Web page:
Amazing Species Profile: Nautiluses!

Down in the depths of the Pacific ocean lives a group of creatures that has remained relatively unchanged for over 500 million years, that’s HALF A BILLION YEARS. To put that in context, Homeo sapiens have existed for approximately 2 million years and these guys were even bobbing around when plants began to colonise the land. We’re talking about the infamous living fossils of the deep seas, the nautiluses!

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Beautifully Buoyant Palau Nautilus. Photo Credit – Manuae / WikiCommons

Taxonomy & Etymology

Today, there are thought to be six living species of nautilus from two genera within the Nautilidae family, but the the name ‘nautilus’ generally refers to the chambered nautilus (Nautilus pompilius) which is largest and most common of the six species. These other species include the adorably named ‘bellybutton nautilus’, Nautilus macromphalus, and the less adorably named ‘crusty nautilus’, Allonautilus scrobiculatus.

The word ‘nautilus’ comes from the Latin form of the Greek word for ‘sailor’, and along with squid, cuttlefish and octopus, nautiluses belong to a group of marine invertebrates called the cephalopods, which roughly translates as ‘head-foot’. Somewhat confusingly, paper nautiluses, also known as argonauts, aren’t actually nautiluses but are instead small octopuses that construct delicate spiral-shaped cases to store their eggs.

Ancient Animals, Modern Mysteries

Nautiluses are often refered to as ‘living fossils’, meaning that they appear to have remained relatively unchanged from their prehistoric ancestors.Although once thought to be the textbook example of these living fossils, nautilus expert Peter Ward now believes that the modern chambered nautiluses are actually quite different to their ancient ammonite cousins, but there is still much to learn about these magnicient creatures of the deep. In fact, one species,  Allonautilus scrobiculatus, was recently observed in the wild after having remained unseen for almost 30 years!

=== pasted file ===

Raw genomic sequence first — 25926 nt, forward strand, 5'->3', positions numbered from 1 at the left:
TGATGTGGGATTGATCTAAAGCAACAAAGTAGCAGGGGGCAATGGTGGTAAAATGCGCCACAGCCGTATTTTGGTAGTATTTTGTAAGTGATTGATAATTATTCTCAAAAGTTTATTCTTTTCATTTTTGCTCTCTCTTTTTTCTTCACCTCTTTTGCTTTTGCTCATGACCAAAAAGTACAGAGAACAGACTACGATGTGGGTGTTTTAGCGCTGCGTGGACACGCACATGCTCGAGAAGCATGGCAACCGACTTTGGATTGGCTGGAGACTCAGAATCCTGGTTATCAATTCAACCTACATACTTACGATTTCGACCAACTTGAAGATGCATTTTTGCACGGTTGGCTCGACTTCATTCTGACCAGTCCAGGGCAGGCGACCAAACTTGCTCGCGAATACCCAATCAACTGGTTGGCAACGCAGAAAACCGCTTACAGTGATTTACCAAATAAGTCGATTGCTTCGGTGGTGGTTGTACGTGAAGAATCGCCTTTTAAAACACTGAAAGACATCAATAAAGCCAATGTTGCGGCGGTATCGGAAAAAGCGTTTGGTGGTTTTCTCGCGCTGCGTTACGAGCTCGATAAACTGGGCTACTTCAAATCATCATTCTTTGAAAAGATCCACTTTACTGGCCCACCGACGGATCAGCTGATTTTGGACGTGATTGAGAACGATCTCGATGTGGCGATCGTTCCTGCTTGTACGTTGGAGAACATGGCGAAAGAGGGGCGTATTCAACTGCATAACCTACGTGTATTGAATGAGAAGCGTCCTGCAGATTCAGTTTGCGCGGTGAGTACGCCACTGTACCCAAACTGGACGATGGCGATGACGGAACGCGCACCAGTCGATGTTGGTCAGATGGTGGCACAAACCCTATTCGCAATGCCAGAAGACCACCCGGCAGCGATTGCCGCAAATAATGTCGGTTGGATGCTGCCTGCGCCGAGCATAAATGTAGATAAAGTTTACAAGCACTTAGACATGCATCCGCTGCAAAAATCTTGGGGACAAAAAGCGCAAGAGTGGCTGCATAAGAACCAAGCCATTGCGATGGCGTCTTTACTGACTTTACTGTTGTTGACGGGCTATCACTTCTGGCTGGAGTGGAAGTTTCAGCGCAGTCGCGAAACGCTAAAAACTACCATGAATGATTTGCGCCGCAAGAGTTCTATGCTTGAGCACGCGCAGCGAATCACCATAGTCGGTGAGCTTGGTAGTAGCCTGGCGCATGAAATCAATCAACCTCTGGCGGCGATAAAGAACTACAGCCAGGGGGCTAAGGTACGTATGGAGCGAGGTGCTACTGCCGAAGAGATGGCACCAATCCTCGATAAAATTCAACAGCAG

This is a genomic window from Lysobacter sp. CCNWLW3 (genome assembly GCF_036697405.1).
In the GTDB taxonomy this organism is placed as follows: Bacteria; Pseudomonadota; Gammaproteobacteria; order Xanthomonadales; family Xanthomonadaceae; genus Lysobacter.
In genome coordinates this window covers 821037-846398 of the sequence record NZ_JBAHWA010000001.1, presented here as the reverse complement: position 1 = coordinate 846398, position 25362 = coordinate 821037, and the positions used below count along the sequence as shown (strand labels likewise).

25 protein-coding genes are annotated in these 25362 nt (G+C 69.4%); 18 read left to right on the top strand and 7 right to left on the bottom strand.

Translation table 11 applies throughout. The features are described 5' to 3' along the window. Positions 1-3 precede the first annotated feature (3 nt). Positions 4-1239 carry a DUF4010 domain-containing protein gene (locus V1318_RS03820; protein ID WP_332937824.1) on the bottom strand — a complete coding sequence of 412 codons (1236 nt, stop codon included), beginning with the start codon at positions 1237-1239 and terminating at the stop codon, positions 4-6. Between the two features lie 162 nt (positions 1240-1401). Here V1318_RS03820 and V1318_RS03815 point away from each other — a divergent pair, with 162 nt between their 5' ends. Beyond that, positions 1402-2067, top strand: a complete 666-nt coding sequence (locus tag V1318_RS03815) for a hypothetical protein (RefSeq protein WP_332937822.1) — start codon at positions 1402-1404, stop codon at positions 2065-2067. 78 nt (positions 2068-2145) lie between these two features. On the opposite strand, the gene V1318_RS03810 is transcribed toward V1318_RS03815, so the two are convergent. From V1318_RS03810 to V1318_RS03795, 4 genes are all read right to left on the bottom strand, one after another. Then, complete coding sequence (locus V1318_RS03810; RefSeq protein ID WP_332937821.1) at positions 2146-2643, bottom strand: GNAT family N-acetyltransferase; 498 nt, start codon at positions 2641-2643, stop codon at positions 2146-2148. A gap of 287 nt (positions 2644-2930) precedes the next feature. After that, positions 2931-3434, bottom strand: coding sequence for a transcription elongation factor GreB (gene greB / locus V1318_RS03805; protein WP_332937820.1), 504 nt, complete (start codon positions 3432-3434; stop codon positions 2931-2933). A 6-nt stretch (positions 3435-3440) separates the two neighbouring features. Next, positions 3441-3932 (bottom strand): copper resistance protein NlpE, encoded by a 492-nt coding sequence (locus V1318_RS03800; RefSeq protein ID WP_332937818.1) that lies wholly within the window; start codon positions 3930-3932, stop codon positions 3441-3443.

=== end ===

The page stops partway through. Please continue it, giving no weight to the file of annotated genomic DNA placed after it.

Recently, the exact number of living nautilus species has also been disputed, and Peter Ward posits that the species Nautilus pompilius may actually encompass tens of distinct species: “What we are witnessing is not the final flickering of an ancient group, but a vigorous radiation of new species.”

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Evening Stroll. Photo Credit – Pixabay

Don’t Be Shellous

The iconic white and orange colouration of the nautilus shell is thought to act as a form of camouflage called ‘countershading’, where the white underside makes the animal hard to detect against the bright surface water and the irregular stripes on top help them to blend into the darker waters below. But this shell isn’t just for show, it’s also essential for safely housing the soft insides of the nautilus away from the jaws of hungry ocean predators such as sea turtles and sharks, whilst also encasing the nautilus’ own specialist diving equipment!